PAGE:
At age 29 things finally clicked for him at the plate, thanks in part to his work with hitting instructor Walt Hriniak, and Evans became one of the game's best hitters.  Over the last 11 years of his career, he posted an OPS+ of 135, batted .278 and averaged a more impressive 23 home runs, 86 runs batted in and 90 runs scored per season.  From 1981-1989, Dewey averaged 30 homers, 104 RBIs, 109 runs and 106 walks per 162 games. 

He won five more Gold Gloves over his final 11 campaigns, and finally started to add some black ink to his ledger, leading the league in games, plate appearances, runs, homers, walks, on-base percentage, OPS and total bases at least once from 1981-1987.

I'm guessing when most baseball fans think of the 1980's, players like Mike Schmidt, George Brett, Robin Yount, Rickey Henderson, Dale Murphy and a handful of others immediately come to mind.  Yet no one had more extra-base hits during the decade than Evans, and only Henderson topped him in the number of times reaching base, runs created and walks.  Dewey ranked third in doubles and runs, fourth in homers and RBIs, fifth in total bases and eighth in slugging.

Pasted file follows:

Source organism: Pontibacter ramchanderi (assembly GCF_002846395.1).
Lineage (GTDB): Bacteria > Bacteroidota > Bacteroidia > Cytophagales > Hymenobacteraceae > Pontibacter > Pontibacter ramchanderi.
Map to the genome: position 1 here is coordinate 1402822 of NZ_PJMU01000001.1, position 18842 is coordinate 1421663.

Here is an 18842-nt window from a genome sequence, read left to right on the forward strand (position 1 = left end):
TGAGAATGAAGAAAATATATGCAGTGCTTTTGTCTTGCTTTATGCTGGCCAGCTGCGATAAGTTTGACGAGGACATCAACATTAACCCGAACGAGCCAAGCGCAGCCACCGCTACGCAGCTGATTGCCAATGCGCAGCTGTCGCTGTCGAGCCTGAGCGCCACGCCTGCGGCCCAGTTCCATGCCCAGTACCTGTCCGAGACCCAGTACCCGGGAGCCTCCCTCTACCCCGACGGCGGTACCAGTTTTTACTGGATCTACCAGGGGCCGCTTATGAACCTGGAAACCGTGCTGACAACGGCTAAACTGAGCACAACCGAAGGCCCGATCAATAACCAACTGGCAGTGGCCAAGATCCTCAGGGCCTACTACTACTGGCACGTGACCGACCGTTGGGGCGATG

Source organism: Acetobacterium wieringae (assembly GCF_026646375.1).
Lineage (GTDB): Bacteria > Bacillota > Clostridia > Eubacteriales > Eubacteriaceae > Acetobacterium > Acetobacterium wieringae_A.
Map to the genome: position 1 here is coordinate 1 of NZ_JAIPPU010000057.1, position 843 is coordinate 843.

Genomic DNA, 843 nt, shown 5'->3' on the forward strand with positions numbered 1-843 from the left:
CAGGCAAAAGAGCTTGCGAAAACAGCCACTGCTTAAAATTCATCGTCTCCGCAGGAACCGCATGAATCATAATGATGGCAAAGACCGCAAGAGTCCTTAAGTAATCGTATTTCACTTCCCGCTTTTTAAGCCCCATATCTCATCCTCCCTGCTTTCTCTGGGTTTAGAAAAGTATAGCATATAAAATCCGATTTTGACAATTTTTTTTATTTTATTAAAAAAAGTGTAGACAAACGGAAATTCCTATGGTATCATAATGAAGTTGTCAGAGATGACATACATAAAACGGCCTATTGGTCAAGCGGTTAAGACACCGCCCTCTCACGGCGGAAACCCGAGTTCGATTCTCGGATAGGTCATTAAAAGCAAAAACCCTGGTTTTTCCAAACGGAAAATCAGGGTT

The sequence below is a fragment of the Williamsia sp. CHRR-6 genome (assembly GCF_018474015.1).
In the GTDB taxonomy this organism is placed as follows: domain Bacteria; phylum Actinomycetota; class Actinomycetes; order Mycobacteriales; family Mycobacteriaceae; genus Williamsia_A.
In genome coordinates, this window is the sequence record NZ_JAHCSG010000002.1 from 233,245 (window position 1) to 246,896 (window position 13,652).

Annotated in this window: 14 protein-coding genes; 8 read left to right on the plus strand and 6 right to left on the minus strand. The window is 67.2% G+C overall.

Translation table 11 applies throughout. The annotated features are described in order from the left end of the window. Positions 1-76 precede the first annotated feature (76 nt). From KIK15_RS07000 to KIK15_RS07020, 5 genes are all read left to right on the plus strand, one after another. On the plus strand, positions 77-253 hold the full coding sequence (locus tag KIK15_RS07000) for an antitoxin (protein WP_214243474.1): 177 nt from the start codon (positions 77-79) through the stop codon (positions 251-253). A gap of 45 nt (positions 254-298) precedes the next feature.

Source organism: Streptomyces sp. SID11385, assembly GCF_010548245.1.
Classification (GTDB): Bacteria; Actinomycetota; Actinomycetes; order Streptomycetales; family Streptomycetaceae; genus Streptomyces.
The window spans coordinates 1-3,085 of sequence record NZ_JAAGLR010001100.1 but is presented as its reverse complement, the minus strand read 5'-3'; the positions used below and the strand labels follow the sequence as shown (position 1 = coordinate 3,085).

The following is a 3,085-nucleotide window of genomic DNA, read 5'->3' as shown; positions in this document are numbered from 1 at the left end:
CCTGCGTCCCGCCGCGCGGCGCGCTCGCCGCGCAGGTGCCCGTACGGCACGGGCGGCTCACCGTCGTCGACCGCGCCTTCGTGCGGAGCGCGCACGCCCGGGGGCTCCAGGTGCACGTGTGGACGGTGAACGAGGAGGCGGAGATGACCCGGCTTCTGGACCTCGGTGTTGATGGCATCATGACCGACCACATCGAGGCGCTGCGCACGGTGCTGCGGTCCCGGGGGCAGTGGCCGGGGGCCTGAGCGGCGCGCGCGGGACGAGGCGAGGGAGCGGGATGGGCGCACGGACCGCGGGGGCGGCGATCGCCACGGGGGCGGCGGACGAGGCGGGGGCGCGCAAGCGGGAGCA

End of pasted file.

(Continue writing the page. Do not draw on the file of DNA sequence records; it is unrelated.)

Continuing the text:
Using more modern metrics, he ranks fifth in Wins Above Replacement (WAR) among all outfielders from 1980-1989, and only Henderson, Tim Raines and Dale Murphy had more Win Shares.  Among all non-pitchers, he ranks ninth in Win Shares during the decade and 16th in WAR.  Among all right fielders of the modern era, Evans ranks 13th in WAR and 15th in Win Shares.  He's also one of only 13 outfielders to win as many as eight Gold Gloves, and at the time of his retirement was one of only seven.

From 1974-1982, he recorded more defensive WAR than any other right fielder five times, was among the top two six times and among the top three seven times.  He also finished second to Tom Brunansky in 1984.  It wasn't until Jesse Barfield began dominating the position in the mid-80's that Evans finally fell back to the pack.   

The problem with Evans' Hall of Fame case, is that he didn't dominate the triple crown categories at a time when most of us were still measuring success by those categories.  His best batting average was .305, the only time he hit .300 in his career; he won a home run crown in 1981, but was tied with three others at the end of that strike-shortened campaign; and the closest he ever came to leading the league in RBIs was in 1987 when he finished second to George Bell.

But he got on base, scored runs, had very good power, excellent plate discipline and a fantastic glove.  As Bill James so succinctly put it, though, "a player who does several things well will always be underrated compared to a specialist, just because of the way the human mind works."